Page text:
You were my home mother, I had no home but you.’ – Jane Fitch : White Oleander
The book was painfully hard to read equally hard to review for obvious reasons. My C-PTSD was at its peak the whole time while reading and reviewing. It’s the first time I’ve reviewed a book four months after I read it. At one time I wanted to give up. I mean I could, it’s not like I’m getting paid to write this review but somehow I continued with it at my own pace and I’m glad I completed it. The book is affecting but overwrought.
Twelve-year-old Astrid is being raised by her single mother Ingrid, a self-centred imperious and a narcissistic woman. Ingrid’s only parental skill is to mould her daughter Astrid into the person she needs her to be for herself. She toys with men like a cat with a mouse and advises her daughter to do so too. At one time she leaves her daughter outside her boyfriend’s house in a car so she can have sex with him. She is constantly using her daughter for emotional support when things go bad. She has trained her daughter to react to her every display of emotion and tend to her needs and feelings.
Astrid is not encouraged to be her own person. She is quiet, wise beyond her years, with always just a hint of intimidation mixed with adoration for her mother. The typical plight and development of a child growing up in a toxic environment. A child that grows up with an all consuming parent has no concept of self, of identity, their preferences, desires and dislike. They are mentally and emotionally raped into catering to the toxic parents every whim.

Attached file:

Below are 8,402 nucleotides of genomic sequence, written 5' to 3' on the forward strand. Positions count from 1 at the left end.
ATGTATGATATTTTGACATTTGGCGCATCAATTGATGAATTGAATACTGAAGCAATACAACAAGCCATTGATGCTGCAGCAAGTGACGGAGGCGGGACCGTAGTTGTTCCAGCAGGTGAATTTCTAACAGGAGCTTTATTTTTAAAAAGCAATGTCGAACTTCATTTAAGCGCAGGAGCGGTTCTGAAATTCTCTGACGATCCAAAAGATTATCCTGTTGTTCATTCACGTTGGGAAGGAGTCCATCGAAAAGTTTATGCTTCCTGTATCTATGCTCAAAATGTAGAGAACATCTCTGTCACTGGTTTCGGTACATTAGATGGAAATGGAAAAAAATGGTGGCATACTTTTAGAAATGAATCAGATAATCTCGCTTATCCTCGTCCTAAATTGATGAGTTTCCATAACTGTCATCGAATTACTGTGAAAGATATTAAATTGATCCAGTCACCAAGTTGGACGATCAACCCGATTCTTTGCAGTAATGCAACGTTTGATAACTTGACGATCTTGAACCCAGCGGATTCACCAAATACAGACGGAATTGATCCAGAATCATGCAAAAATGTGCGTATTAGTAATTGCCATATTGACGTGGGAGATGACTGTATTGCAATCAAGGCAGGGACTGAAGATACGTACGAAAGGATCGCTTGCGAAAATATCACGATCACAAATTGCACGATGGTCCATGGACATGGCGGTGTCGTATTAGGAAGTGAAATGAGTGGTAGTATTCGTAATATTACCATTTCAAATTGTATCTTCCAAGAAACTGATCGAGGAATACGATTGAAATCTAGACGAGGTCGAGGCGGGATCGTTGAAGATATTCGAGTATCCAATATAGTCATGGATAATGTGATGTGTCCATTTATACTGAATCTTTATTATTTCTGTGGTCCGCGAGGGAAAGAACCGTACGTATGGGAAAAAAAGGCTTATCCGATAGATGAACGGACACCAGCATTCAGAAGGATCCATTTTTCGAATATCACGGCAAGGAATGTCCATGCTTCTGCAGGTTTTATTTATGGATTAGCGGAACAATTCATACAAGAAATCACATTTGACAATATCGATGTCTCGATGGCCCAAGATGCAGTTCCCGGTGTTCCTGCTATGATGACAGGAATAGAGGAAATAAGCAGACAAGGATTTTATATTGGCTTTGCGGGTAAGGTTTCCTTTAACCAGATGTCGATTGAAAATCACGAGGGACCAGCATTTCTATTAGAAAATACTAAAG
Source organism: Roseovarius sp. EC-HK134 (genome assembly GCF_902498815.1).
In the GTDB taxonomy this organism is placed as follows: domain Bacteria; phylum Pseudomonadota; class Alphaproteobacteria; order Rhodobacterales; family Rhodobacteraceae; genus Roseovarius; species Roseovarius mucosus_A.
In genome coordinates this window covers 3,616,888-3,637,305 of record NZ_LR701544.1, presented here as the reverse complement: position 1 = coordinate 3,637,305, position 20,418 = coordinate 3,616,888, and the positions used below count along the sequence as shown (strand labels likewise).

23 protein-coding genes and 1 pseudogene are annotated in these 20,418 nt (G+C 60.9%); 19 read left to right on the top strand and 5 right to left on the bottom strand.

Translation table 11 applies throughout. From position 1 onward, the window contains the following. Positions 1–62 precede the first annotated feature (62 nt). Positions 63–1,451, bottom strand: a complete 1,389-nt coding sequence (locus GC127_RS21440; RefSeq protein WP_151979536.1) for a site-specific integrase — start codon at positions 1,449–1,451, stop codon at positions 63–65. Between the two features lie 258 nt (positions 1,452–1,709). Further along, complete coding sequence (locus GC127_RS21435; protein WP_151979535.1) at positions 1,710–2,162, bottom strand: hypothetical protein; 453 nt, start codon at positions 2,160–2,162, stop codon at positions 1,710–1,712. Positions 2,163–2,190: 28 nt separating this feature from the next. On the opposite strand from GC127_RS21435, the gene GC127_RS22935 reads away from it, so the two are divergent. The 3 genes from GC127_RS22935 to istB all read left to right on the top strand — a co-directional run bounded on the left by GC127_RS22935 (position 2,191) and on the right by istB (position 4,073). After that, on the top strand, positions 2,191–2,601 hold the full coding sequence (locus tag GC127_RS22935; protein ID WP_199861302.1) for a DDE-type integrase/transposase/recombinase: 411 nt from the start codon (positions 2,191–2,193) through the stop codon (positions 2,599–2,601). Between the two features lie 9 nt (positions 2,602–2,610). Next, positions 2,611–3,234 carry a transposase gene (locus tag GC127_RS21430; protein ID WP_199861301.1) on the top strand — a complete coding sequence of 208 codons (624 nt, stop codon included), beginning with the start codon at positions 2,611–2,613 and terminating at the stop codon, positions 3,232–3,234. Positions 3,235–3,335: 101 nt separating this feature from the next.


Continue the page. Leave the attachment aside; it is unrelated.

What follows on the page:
Astrid’s life changes drastically when her mother kills her ex boyfriend, earning herself a life in prison and sentencing her daughter to years of hopping from foster home to foster home. Astrid must learn how to survive in this new environment according to the laws set in each home. She latches on to a few people who bother to care about her, but with heartbreak and physical trauma she learns to become increasingly independent. Her mother keeps a constant presence in her life through letters. Throughout all this Astrid tries to figure out who she is and where she came from.
The only problem I found in this book is that the author attempts to pen an ending that will please all and we as readers are forced to swallow the idea that this abuse did not permanently harm Astrid, but only strengthened her. This is an incredibly optimistic view of things.
To conclude this dark novel reads like poetry, it’s beautifully crafted in-spite of its disappointing ending.